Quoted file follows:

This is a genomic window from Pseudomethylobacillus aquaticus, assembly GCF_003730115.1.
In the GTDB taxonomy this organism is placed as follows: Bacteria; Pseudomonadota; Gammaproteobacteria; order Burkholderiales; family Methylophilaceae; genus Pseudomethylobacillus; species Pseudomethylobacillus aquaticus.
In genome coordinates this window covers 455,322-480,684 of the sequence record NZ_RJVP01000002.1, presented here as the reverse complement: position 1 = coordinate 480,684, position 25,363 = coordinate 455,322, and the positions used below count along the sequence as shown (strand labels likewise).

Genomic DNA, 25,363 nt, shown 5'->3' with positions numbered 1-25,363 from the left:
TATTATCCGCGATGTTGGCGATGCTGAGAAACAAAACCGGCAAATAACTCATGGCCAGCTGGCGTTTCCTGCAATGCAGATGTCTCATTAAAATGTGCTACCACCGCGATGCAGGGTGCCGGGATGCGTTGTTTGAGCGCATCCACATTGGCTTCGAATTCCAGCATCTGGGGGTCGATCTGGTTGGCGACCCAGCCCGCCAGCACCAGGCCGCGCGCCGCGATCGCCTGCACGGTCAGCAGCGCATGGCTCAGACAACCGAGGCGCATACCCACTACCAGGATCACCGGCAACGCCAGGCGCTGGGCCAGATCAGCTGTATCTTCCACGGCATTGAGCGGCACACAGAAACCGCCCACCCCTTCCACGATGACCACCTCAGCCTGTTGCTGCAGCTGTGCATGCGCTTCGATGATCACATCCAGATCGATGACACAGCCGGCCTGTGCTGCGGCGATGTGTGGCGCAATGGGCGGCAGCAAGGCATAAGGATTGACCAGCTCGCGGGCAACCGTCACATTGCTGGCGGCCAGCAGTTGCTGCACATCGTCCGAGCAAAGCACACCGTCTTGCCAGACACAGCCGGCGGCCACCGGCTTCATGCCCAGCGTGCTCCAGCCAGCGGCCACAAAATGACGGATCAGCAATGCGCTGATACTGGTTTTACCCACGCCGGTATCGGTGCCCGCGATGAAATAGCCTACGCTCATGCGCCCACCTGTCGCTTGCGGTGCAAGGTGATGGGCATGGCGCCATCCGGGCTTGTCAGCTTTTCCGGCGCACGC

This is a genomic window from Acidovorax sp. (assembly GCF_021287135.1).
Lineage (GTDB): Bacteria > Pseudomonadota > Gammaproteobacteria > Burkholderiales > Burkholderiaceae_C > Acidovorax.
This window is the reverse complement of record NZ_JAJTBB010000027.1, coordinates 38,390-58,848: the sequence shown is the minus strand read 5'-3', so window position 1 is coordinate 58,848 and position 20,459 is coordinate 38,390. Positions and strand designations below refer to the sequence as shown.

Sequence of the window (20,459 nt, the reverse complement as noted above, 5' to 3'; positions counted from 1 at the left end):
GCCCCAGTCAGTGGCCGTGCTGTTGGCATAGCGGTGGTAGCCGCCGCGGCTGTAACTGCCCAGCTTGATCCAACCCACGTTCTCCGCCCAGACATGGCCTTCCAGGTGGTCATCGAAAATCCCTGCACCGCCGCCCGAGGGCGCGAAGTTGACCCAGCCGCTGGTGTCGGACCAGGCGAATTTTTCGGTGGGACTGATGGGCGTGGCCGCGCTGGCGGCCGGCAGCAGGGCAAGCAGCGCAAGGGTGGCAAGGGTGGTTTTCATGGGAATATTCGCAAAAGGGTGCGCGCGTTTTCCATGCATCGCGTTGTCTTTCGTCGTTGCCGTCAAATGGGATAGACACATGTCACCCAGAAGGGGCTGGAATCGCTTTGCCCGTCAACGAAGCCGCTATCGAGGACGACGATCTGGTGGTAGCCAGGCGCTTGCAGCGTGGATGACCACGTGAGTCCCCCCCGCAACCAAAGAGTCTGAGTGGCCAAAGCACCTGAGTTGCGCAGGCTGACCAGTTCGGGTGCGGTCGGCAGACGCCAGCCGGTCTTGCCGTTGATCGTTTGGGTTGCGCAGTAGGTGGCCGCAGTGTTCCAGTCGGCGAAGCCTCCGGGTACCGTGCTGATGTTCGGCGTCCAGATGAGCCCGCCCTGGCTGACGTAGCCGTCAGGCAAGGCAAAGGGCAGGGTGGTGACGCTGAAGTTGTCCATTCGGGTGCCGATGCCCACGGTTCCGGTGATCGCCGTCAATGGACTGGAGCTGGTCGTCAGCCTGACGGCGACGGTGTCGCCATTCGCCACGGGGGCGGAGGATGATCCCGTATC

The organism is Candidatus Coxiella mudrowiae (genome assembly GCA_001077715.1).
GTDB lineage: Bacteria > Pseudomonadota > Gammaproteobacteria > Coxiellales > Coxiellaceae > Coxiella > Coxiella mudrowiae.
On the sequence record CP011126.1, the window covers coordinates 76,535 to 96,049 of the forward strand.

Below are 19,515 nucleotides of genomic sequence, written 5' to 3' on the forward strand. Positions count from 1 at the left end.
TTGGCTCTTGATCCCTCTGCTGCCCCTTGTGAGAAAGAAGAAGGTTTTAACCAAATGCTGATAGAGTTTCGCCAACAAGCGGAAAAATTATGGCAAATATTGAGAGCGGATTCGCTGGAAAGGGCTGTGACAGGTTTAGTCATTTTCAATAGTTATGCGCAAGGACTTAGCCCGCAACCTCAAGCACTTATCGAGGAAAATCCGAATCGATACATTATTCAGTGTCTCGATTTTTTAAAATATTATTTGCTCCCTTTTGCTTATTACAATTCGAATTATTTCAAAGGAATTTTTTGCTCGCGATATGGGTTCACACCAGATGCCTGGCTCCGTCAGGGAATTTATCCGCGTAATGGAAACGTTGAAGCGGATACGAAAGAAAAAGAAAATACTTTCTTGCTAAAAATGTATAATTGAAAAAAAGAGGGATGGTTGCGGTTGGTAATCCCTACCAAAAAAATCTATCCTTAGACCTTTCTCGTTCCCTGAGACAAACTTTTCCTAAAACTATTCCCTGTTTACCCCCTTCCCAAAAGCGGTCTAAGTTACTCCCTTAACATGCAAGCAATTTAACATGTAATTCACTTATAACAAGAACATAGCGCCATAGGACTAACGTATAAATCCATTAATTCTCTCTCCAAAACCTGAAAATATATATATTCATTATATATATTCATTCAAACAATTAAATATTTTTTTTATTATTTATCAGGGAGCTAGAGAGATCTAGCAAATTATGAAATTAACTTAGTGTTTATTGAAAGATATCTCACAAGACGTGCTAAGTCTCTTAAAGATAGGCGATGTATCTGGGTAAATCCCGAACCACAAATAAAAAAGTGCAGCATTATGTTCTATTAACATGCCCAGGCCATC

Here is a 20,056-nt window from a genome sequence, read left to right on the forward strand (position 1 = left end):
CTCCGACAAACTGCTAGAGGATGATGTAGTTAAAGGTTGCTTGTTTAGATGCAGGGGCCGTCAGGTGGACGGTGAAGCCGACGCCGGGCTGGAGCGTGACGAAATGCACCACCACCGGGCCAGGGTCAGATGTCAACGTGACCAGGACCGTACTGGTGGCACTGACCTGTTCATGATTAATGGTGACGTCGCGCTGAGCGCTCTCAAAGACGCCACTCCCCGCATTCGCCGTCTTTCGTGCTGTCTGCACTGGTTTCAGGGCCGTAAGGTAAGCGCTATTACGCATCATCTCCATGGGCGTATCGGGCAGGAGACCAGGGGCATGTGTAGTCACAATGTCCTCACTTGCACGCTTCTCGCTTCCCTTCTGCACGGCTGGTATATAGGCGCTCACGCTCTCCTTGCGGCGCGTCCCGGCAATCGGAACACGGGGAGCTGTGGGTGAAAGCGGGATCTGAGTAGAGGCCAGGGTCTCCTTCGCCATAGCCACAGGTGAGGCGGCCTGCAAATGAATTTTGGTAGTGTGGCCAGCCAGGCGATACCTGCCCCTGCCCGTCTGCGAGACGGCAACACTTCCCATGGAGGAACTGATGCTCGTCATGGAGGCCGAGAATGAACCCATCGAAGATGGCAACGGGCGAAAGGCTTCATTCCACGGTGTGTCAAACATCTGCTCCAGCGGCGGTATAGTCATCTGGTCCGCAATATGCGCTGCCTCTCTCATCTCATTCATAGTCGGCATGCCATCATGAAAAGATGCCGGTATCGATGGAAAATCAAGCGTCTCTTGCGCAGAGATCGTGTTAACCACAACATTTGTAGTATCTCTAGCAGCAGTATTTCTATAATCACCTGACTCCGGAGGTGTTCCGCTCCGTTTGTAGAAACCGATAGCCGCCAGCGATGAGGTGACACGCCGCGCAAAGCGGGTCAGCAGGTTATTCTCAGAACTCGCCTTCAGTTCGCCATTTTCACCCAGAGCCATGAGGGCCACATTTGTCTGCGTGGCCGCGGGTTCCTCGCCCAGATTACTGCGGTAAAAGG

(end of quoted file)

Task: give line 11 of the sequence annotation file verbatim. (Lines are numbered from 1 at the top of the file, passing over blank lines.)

The organism is Candidatus Coxiella mudrowiae (genome assembly GCA_001077715.1).